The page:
• In contrast to previous years, the majority of incidents recorded in 2003 (52 per cent (20,624)) led to the recording of at least one crime or offence. In 48 per cent of incidents (19,019) no crime or offence was recorded. This reflects changes in recording practice in Strathclyde and Tayside, where the proportion of incidents recorded as a crime or offence increased from 33 per cent to 42 per cent and from 35 per cent to 67 per cent respectively.
  • The most common crime or offence recorded in 2003 was the offence of petty assault, 24 per cent (9,444) of all incidents, followed by breach of the peace at 19 per cent (7,457) of all incidents.
  • Crimes, which are generally regarded as more serious than offences, were recorded in respect of 9 per cent (3,442) of all incidents.
  • Where a crime was recorded, it was most likely to be vandalism, accounting for 3 per cent (1,266) of all incidents, or a crime against public justice (typically bail offences and resisting arrest), also 3 per cent (1,125) of all incidents.

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3.2. Incidents of domestic abuse per 100,000 population

  • The incidence of domestic abuse reported to the police ranged from 1,003 per 100,000 population in Tayside down to 564 in Fife, compared with an overall Scottish incidence of 784 per 100,000 population.
  • The range may be partly explained by differences in police recording of domestic abuse incidents not classed as a crime or offence. However, when these are excluded the range is still substantial. Grampian has the highest incidence (745 per 100,000 population), while Central has the lowest (122 per 100,000 population).
  • There was somewhat less variation between forces in the incidence of cases of domestic abuse which resulted in a referral to the procurator fiscal. These ranged from 309 per 100,000 population in Tayside down to 118 per 100,000 population in Central.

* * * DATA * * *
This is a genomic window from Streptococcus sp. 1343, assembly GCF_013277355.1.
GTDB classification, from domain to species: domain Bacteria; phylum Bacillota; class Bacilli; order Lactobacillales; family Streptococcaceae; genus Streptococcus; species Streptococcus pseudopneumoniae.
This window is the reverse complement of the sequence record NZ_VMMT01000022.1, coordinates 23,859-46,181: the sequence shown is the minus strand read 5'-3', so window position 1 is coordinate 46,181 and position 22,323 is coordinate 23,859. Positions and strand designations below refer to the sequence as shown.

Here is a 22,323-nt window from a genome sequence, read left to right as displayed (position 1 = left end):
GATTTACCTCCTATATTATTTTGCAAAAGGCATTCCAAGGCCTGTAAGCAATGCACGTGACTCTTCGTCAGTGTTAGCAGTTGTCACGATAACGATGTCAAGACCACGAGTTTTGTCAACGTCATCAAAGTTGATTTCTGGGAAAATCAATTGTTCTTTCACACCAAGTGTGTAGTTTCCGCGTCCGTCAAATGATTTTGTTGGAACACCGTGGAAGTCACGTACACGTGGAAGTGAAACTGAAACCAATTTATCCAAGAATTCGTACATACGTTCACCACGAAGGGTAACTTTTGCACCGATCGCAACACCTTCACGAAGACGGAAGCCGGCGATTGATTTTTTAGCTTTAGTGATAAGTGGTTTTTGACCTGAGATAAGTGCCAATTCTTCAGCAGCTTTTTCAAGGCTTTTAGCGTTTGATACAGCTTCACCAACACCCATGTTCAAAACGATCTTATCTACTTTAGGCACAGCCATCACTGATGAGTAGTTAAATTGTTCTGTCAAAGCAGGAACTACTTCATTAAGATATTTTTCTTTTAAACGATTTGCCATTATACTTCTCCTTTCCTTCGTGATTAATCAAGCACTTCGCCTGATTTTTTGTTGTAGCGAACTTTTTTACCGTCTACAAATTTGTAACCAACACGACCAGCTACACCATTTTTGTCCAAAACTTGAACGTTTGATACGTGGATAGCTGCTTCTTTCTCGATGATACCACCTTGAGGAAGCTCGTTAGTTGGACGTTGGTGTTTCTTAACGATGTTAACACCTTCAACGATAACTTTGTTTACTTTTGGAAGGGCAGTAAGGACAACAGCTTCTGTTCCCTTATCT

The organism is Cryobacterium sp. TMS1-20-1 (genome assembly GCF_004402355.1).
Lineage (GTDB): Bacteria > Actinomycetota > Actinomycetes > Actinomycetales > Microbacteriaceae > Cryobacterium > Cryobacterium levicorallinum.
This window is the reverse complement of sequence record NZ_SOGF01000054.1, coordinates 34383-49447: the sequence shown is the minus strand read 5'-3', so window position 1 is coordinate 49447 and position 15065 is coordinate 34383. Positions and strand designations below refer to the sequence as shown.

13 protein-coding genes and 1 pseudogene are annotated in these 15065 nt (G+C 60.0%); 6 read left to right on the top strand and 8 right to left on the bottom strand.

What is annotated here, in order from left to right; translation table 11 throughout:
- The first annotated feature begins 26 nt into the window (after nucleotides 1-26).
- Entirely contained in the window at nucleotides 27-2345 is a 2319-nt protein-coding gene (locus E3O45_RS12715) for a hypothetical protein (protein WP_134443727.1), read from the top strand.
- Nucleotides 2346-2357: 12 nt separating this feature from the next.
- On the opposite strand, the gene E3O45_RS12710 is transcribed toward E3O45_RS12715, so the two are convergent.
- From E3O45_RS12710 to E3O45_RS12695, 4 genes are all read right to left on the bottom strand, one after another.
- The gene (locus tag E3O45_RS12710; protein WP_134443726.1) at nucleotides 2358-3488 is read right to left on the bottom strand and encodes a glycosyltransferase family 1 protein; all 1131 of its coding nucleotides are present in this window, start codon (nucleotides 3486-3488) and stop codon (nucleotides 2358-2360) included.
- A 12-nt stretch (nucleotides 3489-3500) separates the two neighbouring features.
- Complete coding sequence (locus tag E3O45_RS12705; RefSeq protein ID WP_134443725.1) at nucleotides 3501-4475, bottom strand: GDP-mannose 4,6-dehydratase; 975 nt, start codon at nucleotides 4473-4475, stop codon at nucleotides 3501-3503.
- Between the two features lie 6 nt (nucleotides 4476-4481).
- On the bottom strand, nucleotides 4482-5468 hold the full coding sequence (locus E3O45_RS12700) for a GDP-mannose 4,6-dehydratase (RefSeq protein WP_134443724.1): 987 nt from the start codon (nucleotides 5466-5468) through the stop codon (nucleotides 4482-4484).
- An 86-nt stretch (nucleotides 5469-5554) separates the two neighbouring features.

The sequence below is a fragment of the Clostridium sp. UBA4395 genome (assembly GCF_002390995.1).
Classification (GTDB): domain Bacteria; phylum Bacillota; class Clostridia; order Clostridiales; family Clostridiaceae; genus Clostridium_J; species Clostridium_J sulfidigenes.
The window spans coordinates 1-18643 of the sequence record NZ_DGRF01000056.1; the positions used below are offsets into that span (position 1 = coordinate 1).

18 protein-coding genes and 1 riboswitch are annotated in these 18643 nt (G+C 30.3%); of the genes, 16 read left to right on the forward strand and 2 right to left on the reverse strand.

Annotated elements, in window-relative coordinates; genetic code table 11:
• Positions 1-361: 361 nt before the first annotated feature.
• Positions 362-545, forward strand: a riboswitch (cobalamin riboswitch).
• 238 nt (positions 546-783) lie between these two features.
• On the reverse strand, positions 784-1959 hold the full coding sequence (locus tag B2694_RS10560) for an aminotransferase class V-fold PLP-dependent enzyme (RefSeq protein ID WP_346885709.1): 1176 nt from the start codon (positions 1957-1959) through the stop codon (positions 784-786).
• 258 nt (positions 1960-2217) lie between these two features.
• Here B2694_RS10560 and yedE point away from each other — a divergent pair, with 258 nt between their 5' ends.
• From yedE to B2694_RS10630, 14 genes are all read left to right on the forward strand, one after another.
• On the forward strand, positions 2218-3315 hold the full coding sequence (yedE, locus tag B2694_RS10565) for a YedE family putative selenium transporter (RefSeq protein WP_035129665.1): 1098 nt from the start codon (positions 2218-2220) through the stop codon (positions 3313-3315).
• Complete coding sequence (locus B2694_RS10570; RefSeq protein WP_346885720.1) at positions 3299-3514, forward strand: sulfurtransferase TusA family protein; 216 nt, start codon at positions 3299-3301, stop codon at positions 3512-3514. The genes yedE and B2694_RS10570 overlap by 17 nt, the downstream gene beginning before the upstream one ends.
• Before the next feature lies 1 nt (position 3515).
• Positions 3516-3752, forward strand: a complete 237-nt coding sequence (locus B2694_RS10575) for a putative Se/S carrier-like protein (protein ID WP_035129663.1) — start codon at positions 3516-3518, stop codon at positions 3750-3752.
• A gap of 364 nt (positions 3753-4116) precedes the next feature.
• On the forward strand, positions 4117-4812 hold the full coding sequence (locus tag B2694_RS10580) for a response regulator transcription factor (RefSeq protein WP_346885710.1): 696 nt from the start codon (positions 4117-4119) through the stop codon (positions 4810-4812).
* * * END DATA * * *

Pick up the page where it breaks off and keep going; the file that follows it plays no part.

3.3. Incidents of domestic abuse by gender of victim and perpetrator

  • In 2003, the victim was female in 90 per cent of incidents of domestic abuse where the gender of the victim was recorded.
  • The perpetrator was male in 90 per cent of incidents of domestic abuse where a perpetrator's gender was recorded.
  • Incidents with a female victim and male perpetrator represented 89 per cent of all incidents of domestic abuse where this information was recorded. This percentage has gradually decreased since 1999 due to more incidents coming to police attention where the victim was male or part of a same sex couple.

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3.4. Level of repeat victimisation

  • For those incidents where information was available on whether or not the victim had previously been reported as being a domestic abuse victim, about 45 per cent of the cases involved known repeat victimisation.
  • Where the number of previous incidents was known, 45 per cent of cases involved a single previous incident, 29 per cent of cases involved two or three previous incidents, 12 per cent of cases involved four or five previous incidents, 9 per cent of cases involved between six and ten previous incidents and 5 per cent of victims had been reported as a victim on 11 or more previous occasions.

3.5. Incidents of domestic abuse by age of victim and perpetrator

  • The most frequent age group for victims is 31-35 for females, and 41-50 for males. For perpetrators, the most frequent age group for both females and males is 41-50.
  • When looking at the incidence per 100,000 population, females are at most risk of being victims of domestic abuse when aged between 22 and 30 and males when aged between 31 and 35.
  • The age of a victim of an incident of domestic abuse is likely to be very similar to the age group of the perpetrator; tending to be either in the same age group as the perpetrator or in the age group immediately below.

3.6. Incidents of domestic abuse by relationship between victim and perpetrator

  • Nearly half of the incidents of domestic abuse recorded by the police involved co-habitees or spouses, with slightly more cases recorded relating to co-habitees than to spouses. In 33 per cent of cases, the victim and perpetrator were ex-partners or ex-spouses. In 17 per cent of cases, the victim and perpetrator were in an on-going relationship but were not cohabiting. This pattern is similar to that shown in previous years.
  • In 33 per cent of cases where the relationship is known, the victim and perpetrator were ex-partners or ex-spouses. In 17 per cent of cases, the victim and perpetrator were in an on-going relationship but were not cohabiting. This pattern is similar to that shown in previous years.

pie chart

3.7. Location of incidents of domestic abuse

  • The overwhelming majority of incidents of domestic abuse took place in the home (92 per cent of all incidents where the location was recorded). This was more likely if the victim and perpetrator cohabited i.e. were a `spouse' or `co-habitee' (95 per cent of all incidents where location was recorded).